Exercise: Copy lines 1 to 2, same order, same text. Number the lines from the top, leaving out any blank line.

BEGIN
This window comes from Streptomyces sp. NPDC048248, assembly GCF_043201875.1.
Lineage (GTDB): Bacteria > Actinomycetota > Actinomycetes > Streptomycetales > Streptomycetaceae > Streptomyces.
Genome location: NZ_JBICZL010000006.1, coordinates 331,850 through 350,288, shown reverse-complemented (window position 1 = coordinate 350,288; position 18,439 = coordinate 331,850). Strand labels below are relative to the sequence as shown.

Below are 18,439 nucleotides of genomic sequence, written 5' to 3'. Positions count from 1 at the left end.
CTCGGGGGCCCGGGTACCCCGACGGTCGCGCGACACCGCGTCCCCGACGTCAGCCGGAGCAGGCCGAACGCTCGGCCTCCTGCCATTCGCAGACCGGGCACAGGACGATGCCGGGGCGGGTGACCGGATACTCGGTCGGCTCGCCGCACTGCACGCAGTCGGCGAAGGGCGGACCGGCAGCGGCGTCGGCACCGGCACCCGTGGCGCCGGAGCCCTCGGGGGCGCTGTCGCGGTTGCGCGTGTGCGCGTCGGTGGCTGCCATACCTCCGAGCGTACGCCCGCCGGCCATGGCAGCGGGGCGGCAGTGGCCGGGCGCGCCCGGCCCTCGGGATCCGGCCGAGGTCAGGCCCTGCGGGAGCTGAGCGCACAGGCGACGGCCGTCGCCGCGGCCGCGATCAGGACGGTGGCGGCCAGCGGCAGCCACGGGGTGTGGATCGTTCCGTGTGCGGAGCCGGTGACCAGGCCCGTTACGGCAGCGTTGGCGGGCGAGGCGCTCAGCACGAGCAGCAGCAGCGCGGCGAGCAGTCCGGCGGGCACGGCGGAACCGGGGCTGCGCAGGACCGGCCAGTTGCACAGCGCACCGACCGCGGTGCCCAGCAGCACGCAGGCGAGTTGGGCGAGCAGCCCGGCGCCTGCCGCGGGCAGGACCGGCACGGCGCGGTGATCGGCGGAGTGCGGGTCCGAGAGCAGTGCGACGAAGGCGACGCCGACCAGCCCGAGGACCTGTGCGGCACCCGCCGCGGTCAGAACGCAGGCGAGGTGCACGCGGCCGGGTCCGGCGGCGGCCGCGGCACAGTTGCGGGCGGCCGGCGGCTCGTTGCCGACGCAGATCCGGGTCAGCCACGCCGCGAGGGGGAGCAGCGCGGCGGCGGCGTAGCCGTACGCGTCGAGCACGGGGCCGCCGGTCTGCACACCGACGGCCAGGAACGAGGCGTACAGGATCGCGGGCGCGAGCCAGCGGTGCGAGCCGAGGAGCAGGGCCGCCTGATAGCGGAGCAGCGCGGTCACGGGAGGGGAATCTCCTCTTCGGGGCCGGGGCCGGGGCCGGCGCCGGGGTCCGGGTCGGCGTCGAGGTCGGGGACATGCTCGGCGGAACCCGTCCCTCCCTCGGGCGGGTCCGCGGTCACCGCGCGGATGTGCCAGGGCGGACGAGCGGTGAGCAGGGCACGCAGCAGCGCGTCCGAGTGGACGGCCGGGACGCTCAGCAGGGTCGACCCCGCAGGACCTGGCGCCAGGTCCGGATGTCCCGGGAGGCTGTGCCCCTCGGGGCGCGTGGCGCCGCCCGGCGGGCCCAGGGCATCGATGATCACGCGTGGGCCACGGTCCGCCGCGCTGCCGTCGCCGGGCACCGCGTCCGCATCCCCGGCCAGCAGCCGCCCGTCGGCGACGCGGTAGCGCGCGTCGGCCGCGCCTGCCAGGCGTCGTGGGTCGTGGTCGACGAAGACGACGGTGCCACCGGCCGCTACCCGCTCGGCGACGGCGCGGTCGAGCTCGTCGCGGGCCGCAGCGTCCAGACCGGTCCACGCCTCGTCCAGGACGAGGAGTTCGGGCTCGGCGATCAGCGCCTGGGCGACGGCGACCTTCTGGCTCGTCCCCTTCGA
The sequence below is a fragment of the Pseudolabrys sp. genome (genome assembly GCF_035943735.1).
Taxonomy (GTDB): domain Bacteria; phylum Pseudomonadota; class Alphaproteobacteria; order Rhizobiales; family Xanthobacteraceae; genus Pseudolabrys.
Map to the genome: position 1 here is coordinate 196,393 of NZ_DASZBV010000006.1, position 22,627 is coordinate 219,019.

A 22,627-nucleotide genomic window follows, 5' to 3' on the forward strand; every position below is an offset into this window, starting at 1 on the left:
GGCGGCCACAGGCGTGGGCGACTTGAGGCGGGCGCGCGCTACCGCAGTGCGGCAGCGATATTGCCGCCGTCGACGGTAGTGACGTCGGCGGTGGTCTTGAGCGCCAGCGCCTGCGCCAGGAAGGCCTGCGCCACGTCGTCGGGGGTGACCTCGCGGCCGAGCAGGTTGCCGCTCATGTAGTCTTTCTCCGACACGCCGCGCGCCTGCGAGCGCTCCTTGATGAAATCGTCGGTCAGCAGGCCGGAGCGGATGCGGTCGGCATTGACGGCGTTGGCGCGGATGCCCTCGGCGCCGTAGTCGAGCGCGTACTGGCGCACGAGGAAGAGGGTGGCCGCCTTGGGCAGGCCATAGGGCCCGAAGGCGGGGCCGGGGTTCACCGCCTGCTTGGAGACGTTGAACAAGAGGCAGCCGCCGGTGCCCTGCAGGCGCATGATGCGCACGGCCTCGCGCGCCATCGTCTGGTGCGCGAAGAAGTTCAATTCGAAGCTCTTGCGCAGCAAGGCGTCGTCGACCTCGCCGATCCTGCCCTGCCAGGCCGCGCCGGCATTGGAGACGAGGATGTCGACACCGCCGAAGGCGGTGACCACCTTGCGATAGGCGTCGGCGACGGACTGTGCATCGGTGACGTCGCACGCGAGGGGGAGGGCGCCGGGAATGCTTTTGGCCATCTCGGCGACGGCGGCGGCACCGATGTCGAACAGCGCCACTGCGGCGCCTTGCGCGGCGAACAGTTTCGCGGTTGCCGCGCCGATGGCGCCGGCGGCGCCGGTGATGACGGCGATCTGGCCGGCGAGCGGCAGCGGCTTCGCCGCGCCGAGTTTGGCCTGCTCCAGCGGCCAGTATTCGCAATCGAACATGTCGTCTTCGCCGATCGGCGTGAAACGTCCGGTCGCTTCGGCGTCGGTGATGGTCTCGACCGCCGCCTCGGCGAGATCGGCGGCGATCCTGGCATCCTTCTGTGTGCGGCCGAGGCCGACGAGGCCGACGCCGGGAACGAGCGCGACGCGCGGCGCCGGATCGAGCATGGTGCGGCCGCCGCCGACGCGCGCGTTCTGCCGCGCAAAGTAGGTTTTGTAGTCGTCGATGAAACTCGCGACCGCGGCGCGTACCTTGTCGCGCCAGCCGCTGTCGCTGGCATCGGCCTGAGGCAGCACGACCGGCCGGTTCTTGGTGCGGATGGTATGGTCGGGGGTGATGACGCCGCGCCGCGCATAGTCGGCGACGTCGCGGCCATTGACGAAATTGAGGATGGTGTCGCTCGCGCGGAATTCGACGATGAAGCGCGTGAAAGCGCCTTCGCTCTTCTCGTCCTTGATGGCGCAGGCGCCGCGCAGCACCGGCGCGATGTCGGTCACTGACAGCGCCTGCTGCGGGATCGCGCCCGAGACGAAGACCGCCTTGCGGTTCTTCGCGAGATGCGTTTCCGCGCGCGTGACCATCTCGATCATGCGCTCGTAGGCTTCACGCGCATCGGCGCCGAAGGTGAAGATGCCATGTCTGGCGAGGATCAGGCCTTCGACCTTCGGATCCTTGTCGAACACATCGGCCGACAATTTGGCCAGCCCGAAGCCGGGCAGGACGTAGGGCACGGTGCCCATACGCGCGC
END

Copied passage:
This window comes from Streptomyces sp. NPDC048248, assembly GCF_043201875.1.
Lineage (GTDB): Bacteria > Actinomycetota > Actinomycetes > Streptomycetales > Streptomycetaceae > Streptomyces.